- Alex

  • Report this Comment On February 08, 2012, at 6:34 AM, steveat wrote:

    As a Cloud Analyst myself, Amazon has built their own technology which is different from the others. Not all clouds are the same, however, many have the same attributes like scalability, flexibility.

    To describe what cloud is, is not very difficult. It's the same technology (nothing new), just arranged in a different way. I digress.

    If you want companies to look for, check out Citrix that has an IaaS solution and also VMWare. I believe VMWare will be the clear winner in the next 5 years. I have a funny feeling Amazon won't be able to keep up as their are too many NON-Interoperable pieces to their pie whereas, VMWare's ESX/ESXi virtualization technology can handle up to 80 different operating systems, not to mention they support the OVF format which is a far cry from the less than interoperable AMI (Amazon Machine Image)

    ALSO!!! Keep in mind that when you build a cloud infrastructure, it doesn't mean you are redundant! Your entire network needs to be upgrade. This means you need to upgrade the network (switches, routers etc)...thus, companies like Cisco/Juniper/F5/Extreme etc will all see a winfall!

    As far as storage is concerned, you need to pay attention to Intel purchasing "Infiniband" which is a storage protocol like ATAoE/iSCSI/NFS/FCoE. Infiniband is the wave of the future. That technology is hitting I think up to 60 Mps where a norma hosting provider using iSCSI hovers between 1 mps and 10 mps. The only other protocol that can come close would be fiber channel over ethernet (FCoE).

    Keep an eye on (I havent checked if these companies are public, but Aberdeen/Nexsan/nexenta/Fusion IO. These companies, along with EMC will receive significant success for at least the next 5 years.

    To the Author: If you want to pick my brain on anything else cloud computing, you can do so.

  • Report this Comment On February 08, 2012, at 11:37 AM, sccaldwell wrote:

    I agree with roguesisland...omitting EMC is a major oversight. As the leader in enterprise-level storage (Clariion, Celerra, Symmetrix, etc), leadership in virtualization (via majority ownership of VMWare), and the leadership in enterprise backup solutions (Data Domain, Avamar, Networker, etc), no article on cloud computing is complete w/o at least mentioning EMC.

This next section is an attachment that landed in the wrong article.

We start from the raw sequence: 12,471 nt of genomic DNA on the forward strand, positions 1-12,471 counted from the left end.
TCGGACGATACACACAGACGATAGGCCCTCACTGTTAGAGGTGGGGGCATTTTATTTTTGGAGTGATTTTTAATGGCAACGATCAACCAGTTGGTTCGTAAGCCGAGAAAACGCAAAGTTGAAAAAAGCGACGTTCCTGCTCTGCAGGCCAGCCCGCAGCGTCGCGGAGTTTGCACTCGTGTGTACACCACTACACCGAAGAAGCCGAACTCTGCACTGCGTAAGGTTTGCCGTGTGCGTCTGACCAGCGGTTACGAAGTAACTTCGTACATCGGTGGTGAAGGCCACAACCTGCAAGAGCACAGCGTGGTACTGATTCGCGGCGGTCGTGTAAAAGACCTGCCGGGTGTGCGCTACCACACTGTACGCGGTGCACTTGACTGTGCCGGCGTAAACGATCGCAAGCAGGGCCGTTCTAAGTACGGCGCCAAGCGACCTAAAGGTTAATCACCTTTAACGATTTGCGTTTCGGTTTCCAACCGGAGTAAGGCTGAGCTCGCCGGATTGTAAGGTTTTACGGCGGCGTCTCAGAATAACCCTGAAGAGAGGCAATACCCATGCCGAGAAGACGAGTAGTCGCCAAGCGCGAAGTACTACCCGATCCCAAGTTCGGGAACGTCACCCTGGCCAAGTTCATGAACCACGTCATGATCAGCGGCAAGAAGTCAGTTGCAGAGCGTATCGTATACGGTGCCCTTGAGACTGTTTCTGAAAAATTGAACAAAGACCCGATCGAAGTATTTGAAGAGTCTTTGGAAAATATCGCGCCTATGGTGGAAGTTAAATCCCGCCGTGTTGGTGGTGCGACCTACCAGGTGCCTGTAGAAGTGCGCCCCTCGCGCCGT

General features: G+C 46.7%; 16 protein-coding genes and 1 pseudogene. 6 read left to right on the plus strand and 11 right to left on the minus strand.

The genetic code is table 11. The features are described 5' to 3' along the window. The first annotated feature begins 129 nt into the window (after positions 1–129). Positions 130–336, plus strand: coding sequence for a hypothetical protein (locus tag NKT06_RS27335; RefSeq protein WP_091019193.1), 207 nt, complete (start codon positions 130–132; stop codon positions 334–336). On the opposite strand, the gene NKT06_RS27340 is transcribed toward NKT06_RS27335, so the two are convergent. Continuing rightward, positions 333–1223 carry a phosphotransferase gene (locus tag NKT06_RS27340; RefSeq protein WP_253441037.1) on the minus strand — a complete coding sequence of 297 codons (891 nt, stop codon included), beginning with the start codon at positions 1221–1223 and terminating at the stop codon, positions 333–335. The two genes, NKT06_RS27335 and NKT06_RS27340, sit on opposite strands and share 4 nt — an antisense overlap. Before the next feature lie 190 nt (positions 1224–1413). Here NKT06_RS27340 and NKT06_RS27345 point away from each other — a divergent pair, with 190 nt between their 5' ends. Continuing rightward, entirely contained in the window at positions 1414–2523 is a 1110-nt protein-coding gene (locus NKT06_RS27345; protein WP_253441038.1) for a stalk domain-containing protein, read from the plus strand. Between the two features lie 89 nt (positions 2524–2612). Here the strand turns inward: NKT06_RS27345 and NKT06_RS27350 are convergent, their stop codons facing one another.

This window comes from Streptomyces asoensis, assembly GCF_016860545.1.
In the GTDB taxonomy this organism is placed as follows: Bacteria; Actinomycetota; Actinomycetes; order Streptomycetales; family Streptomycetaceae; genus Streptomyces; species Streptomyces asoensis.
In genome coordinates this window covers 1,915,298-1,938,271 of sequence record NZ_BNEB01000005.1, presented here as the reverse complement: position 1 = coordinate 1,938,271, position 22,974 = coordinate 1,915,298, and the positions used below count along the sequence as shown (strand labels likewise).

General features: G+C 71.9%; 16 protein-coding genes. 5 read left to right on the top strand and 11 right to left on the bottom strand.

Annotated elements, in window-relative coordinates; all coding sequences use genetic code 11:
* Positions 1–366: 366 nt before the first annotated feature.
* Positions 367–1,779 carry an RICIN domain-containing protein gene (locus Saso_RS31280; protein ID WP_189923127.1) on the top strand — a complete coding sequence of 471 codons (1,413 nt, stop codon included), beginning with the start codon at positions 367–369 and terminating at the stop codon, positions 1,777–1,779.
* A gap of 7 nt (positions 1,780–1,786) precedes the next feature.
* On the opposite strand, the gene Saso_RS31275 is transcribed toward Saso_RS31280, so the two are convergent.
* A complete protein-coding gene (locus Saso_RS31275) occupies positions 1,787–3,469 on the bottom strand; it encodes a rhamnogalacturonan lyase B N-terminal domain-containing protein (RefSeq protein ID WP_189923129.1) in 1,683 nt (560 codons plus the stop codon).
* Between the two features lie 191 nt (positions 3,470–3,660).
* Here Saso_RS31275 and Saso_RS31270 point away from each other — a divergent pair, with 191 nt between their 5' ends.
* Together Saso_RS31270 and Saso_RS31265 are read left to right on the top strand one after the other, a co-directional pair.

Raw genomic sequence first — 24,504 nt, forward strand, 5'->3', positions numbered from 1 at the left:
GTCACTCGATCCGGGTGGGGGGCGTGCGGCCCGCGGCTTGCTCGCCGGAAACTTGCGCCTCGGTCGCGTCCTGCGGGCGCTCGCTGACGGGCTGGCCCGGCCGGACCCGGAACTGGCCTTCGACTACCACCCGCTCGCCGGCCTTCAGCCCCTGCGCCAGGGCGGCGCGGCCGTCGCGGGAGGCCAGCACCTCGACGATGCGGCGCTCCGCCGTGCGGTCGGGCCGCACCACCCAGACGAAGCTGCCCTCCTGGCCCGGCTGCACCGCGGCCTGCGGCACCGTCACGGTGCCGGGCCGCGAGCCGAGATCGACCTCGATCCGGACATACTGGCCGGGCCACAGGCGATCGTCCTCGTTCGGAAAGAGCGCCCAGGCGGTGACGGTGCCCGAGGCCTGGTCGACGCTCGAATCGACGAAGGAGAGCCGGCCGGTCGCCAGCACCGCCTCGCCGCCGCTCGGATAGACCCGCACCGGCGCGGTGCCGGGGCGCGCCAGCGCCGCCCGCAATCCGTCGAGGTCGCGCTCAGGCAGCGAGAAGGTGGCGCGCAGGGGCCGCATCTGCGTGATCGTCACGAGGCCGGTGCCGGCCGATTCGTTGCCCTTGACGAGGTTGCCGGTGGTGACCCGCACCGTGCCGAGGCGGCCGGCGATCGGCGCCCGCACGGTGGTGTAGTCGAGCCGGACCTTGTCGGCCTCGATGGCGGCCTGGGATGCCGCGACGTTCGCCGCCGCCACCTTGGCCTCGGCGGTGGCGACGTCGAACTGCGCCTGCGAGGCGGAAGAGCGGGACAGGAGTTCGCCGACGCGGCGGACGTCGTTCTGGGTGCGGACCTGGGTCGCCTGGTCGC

Also, the suggestion Intel will gain from cloud computing is wrong, IMHO. Sure, they'll sell a lot of components for all of those cloud servers....but on the flip side, they'll *lose* a lot of sales of servers for the companies that are now hosting in the cloud instead of hosting their own.

  • Report this Comment On February 08, 2012, at 12:00 PM, dummy537 wrote:

    "Intel will gain from Cloud computing" is probably true not because what the author mentioned in terms of general enterprise cloud story but from Smartphone infrastarcture that Telcos and Application vendor need to build. Imagine tons of server investment that Telco have to consider in next few years due to Smarphone growth? Essentially Smarphone backend is all about Cloud.

  • Report this Comment On February 08, 2012, at 12:02 PM, ET114 wrote:

    The really, really simple answer to "the cloud": it's the Internet... be it EMC, NetApp, Amazon, Google, IBM, SAP or whomever; it's all about executing, updating and storing stuff at massive data center/service bureau locations over the internet or some other secure private pipe... that's it...

  • Report this Comment On February 08, 2012, at 10:03 PM, optimist911 wrote:

    We had all this in the 60's, back when it was known as IBM's VM/CMS.

    Somehow people have forgotten all about it and believe they've invented a brand new paradigm.